This question is often asked. With the amount of paper and information we have these days, it’s hard to figure out how to categorize all the various papers and files at home. What I’ve found is that they fall into four basic categories: Financial, Vital Records, Household, and Personal.
If you group them together by category, it will help you stay organized. For example, you could put each category into a separate file drawer or file box or group them together using different colored file folders so each category is easily identified.
Here are some suggested sub-categories within each group:
Financial: Bank statements, paid bills, credit card statements, cheaphostingforum pay stubs, receipts of major purchases, social security, and tax records are a few types of files in this category. Some of these you can save online. Check with your accountant to determine how long to keep these records.
Vital Records: These include birth certificates, marriage certificate, adoption records, credit report, death certificates, educational records, passports, safe deposit box inventory and wills. Some of these you may decide to keep in a safe or safety deposit box. Just remember to keep a list handy of what’s there.
Household: Automobile records, household inventory, insurance records, medical records and warranties & service contracts. The reason for separating these records from vital records is that you will probably refer to these throughout the year whereas the others will only occasionally be referenced.
Personal: This category includes things like address lists, correspondence, decorating ideas, entertaining, memorabilia, travel & maps, and hobbies. While for some people, these may only need a single file folder, for most of us any one of these might need its own file box.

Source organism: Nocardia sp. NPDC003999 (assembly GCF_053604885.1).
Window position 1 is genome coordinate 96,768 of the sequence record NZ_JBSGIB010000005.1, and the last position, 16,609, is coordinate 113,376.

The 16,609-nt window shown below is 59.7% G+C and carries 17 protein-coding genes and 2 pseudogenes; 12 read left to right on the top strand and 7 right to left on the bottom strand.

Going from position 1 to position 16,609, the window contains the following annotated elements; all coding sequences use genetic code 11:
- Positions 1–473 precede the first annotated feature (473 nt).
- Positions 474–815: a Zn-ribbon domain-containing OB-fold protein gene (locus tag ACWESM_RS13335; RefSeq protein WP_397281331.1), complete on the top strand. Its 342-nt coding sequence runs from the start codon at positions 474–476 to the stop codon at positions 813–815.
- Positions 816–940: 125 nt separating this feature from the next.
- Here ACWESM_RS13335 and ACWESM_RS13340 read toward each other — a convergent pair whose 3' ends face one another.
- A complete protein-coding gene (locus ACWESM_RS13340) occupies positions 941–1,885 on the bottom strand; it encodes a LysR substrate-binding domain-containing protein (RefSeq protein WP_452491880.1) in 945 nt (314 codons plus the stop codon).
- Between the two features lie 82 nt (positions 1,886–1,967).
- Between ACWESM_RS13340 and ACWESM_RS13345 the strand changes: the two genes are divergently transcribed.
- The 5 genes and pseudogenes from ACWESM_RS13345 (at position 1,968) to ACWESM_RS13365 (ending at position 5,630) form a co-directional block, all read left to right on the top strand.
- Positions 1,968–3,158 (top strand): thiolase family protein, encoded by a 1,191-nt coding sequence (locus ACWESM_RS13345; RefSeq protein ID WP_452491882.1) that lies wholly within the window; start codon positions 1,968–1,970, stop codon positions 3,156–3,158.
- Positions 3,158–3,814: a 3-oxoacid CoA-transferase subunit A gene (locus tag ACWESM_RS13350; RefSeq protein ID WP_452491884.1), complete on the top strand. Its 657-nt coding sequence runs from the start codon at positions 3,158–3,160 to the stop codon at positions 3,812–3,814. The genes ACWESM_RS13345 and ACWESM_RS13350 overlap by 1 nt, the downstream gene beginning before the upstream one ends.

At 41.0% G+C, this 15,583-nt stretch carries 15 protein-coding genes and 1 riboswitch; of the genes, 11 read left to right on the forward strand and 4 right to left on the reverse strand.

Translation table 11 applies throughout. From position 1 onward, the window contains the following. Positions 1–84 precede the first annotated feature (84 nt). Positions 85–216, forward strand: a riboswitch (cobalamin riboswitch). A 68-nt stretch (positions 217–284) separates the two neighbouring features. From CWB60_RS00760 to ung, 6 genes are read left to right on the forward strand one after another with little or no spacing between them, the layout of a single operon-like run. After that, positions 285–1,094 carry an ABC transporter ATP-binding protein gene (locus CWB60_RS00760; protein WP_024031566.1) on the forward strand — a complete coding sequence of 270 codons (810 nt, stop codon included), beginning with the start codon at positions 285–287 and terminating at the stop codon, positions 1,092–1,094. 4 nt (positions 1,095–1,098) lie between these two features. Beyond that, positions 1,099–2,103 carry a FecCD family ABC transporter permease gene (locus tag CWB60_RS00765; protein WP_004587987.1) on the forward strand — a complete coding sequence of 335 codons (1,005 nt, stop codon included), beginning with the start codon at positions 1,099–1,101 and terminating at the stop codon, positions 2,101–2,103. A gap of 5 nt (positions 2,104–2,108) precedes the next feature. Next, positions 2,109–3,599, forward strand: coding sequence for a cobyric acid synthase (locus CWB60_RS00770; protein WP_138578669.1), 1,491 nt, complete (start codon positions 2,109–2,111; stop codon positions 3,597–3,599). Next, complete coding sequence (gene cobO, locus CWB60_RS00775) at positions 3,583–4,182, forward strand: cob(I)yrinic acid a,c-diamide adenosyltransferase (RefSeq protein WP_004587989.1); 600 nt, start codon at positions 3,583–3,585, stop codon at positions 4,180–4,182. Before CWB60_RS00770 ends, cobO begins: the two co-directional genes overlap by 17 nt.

Be creative in coming up with the file names that support your individual activities. I have a hanging file folder to collect ideas that I might use for art projects or collage and the file tab is titled Creative Me. Then when an opportunity comes along to create, I can go right to the file and grab an assortment of clippings to use.
In addition to setting up your own files, you can also find file packages at office supply stores designed for taxes, medical payments and bill paying. The key is to group things in categories that work for you. The four categories outlined here are a good place to start.
Jill McKean helps busy professionals and people in transition who want to achieve more in less time. With her 7 Steps to Office Productivity, she helps clients get organized both on-site and by phone coaching. Jill is a member of NAPO and NSGCD.
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